SD: I never had any positive associations around food. I still tend to eat very ascetically, which is why I love coming here. I always look for simple foods to eat.
DI: You’re a purist.
I’m neurotic. My friend and I used to paraphrase Madonna’s “Erotic” and sing to each other, “Neurotic, neurotic, we’re completely macrobiotic.”
SD: [Smiling] No, I’m neurotic. My friend and I used to paraphrase Madonna’s “Erotic” and sing to each other, “Neurotic, neurotic, we’re completely macrobiotic.” The way my mother saw it, food was never about taste, it was always about health and beauty. That was the secret to Gayelord’s success: He knew how to play the vanity card with women like her. He was the first to connect food consciousness with physical beauty and glamour.
DI: [Reaching for my condiments to give the inevitably bland paté a little boost] For me, food has always been about pleasure.
SD: [Amused by my portable pantry but not in the least tempted by it] My goodness! You’re hardcore! Well, that was an entirely new concept to me when I met Jonny. His family is Jewish, so food culture is a very central issue in his life. No one had ever told me to eat more until I had dinner with his family. In my life, it had always been, “Don’t eat too much, you’ll only get fat.”
DI: But when I look at you, I get a sense that you’re just a naturally thin type. You could probably eat whatever you wanted and remain thin—like me.
SD: I really don’t respond to food that way. Food just never played a big role in my life. Now that suddenly everybody is so into it, it’s rather puzzling to me. At Barneys, we often organize cocktail parties, and I have seen people get physically excited about the mere idea of hors d’oeuvres! I can’t deal with hors d’oeuvres. I always get one stuck in my throat and someone has to perform the Heimlich maneuver on me.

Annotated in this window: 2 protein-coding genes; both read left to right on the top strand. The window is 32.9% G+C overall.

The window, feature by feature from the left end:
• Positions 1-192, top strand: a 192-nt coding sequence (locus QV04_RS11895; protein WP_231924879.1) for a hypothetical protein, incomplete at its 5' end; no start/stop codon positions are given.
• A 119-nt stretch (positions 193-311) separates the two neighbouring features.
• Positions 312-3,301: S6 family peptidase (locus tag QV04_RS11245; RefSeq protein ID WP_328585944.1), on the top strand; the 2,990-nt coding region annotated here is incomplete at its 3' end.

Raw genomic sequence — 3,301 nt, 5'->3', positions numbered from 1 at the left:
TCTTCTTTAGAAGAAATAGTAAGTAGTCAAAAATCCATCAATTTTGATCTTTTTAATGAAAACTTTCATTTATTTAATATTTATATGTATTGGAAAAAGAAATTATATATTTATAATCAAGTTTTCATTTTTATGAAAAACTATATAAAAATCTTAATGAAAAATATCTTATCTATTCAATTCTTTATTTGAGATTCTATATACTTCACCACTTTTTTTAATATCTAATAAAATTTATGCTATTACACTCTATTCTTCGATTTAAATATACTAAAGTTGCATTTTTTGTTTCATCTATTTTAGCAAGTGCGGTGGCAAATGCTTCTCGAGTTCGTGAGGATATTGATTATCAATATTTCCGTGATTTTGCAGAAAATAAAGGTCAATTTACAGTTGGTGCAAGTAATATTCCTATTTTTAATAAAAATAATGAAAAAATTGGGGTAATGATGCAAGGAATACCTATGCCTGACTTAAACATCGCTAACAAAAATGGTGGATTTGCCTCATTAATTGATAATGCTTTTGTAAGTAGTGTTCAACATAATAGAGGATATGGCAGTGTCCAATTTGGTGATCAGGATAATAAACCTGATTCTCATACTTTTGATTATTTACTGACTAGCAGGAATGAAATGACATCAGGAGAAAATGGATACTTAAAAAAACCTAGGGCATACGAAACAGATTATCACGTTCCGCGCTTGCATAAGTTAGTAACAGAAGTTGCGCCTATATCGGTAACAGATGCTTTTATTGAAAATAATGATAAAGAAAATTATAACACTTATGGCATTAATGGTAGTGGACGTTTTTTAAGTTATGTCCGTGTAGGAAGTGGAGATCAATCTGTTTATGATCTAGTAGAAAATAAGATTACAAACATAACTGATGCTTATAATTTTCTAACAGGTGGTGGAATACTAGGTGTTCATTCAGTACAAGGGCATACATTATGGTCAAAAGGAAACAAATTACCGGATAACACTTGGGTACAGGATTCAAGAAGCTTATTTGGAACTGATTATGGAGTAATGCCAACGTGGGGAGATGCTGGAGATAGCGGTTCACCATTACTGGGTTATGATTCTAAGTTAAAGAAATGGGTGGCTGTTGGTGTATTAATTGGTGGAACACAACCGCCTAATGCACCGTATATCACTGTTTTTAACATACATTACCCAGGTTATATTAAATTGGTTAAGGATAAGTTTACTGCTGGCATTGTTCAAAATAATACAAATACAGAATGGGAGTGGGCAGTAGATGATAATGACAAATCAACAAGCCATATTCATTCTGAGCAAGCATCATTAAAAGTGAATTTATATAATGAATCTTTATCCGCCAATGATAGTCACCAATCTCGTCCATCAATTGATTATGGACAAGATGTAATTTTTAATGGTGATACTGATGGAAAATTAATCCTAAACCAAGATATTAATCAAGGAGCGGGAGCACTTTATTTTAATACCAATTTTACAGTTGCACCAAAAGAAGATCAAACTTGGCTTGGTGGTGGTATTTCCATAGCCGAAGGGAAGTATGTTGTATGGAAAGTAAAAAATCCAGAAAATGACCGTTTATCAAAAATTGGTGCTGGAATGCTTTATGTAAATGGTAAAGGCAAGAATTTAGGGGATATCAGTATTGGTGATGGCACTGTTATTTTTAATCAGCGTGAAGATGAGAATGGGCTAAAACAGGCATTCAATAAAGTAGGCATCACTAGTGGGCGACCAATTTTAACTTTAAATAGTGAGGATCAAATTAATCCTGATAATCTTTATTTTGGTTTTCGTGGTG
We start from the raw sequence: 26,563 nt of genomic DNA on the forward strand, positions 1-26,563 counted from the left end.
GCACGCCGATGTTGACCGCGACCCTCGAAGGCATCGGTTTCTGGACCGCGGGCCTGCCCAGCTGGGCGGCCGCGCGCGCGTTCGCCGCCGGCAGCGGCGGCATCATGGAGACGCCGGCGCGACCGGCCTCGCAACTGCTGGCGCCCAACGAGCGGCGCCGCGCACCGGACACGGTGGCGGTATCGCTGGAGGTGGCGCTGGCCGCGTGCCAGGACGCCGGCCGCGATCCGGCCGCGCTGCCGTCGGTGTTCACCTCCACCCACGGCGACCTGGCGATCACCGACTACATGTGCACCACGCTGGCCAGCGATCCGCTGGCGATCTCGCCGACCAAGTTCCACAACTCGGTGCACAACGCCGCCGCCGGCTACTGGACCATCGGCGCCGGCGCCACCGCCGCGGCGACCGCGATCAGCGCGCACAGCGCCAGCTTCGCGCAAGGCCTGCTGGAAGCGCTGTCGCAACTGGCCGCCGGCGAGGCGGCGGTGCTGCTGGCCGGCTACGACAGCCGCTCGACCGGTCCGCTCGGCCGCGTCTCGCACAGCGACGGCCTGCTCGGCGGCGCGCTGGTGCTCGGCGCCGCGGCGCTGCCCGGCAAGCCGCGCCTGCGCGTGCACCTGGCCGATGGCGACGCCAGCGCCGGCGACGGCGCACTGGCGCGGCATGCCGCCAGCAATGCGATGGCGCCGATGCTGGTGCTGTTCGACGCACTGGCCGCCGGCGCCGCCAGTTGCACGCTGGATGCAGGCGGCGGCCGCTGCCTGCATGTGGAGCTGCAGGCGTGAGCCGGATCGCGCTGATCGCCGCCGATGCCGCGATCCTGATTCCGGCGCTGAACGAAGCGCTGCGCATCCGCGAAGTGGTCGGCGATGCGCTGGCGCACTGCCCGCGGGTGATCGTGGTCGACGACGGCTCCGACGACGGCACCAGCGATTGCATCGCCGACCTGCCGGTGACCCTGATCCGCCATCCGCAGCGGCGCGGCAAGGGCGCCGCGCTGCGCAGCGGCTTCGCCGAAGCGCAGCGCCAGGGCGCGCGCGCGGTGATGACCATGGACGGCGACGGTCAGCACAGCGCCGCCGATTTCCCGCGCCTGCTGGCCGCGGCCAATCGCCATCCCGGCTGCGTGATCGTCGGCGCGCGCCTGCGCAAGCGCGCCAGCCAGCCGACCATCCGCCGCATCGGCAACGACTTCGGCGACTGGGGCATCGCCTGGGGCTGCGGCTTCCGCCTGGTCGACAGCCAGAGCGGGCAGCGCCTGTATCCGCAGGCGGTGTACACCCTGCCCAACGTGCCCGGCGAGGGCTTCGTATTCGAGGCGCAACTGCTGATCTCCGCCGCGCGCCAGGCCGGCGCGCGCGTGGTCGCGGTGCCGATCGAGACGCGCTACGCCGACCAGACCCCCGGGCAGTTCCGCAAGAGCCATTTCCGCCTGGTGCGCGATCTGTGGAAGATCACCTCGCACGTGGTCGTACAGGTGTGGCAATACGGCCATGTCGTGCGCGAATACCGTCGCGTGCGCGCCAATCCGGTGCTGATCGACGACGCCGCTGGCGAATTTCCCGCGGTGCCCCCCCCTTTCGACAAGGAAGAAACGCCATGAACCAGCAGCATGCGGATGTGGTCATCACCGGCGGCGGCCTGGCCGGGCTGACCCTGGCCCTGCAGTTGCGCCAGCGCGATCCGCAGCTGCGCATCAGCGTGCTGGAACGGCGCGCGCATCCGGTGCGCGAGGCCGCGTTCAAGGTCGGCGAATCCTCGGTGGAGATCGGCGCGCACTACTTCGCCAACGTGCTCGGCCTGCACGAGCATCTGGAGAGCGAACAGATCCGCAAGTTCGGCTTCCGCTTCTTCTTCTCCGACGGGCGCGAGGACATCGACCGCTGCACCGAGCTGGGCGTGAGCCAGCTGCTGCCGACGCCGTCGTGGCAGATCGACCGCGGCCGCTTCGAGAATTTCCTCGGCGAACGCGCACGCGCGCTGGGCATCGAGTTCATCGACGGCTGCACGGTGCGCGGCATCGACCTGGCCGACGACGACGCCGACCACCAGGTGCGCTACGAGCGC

DI: Oh yes, the popularity of those little things. There, I’m with you. I want real food!
[As if on cue, our lunch arrives.]
SD: When I did my last set of Christmas windows for Barney’s, back in 2010 [before he became the store’s eminent Creative Ambassador-at-Large], food culture had become such a big deal in America that I decided to make it the theme of the season. I called it Have a Foodie Holiday. I had to study this whole new world of celebrity chefs. I could not believe how many there were, and there was such a wide range from lowbrow to high-brow. Some of them were wonderfully interesting and eccentric, like Lidia Bastianich. To me, it was like learning a new language. We created a food fight scene [a very gothic tableau with, among other delicatessen, Mario Batali‘s severed head on a platter, his mouth stuffed with a beefsteak tomato and with a necklace made of his signature orange clogs], one window with “Revolutionary Stew” [simmering with the likes of Julia Child and Jamie Oliver peeking out a huge pot], and a “Wall of Innovators” with Alice Waters. She’s the one I still connect with, and I love to go to her restaurant. Her I get. Because it’s about seasonal and fresh food. The way I see it, and I am old enough to remember its beginnings, the whole food movement started with people like her who were part of the West Coast countercultural movement and started alternative food co-ops and communes.